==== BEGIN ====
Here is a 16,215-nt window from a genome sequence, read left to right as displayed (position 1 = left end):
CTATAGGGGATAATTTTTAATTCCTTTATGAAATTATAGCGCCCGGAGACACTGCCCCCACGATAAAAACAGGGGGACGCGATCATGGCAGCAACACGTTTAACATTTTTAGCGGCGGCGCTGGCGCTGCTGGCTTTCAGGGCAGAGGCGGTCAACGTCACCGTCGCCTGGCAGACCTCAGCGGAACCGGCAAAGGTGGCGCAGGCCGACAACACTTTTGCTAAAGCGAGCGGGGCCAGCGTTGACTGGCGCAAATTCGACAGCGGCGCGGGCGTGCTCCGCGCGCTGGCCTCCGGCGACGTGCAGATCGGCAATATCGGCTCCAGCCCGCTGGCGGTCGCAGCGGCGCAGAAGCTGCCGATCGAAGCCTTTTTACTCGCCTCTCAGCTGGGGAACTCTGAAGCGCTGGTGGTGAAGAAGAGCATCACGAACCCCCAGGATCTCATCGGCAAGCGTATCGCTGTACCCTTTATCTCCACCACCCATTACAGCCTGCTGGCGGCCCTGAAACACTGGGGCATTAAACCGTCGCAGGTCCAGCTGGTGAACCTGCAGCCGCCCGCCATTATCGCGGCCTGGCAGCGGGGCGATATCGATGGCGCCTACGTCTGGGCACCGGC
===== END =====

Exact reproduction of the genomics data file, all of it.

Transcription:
Here is a 16,215-nt window from a genome sequence, read left to right as displayed (position 1 = left end):
CTATAGGGGATAATTTTTAATTCCTTTATGAAATTATAGCGCCCGGAGACACTGCCCCCACGATAAAAACAGGGGGACGCGATCATGGCAGCAACACGTTTAACATTTTTAGCGGCGGCGCTGGCGCTGCTGGCTTTCAGGGCAGAGGCGGTCAACGTCACCGTCGCCTGGCAGACCTCAGCGGAACCGGCAAAGGTGGCGCAGGCCGACAACACTTTTGCTAAAGCGAGCGGGGCCAGCGTTGACTGGCGCAAATTCGACAGCGGCGCGGGCGTGCTCCGCGCGCTGGCCTCCGGCGACGTGCAGATCGGCAATATCGGCTCCAGCCCGCTGGCGGTCGCAGCGGCGCAGAAGCTGCCGATCGAAGCCTTTTTACTCGCCTCTCAGCTGGGGAACTCTGAAGCGCTGGTGGTGAAGAAGAGCATCACGAACCCCCAGGATCTCATCGGCAAGCGTATCGCTGTACCCTTTATCTCCACCACCCATTACAGCCTGCTGGCGGCCCTGAAACACTGGGGCATTAAACCGTCGCAGGTCCAGCTGGTGAACCTGCAGCCGCCCGCCATTATCGCGGCCTGGCAGCGGGGCGATATCGATGGCGCCTACGTCTGGGCACCGGC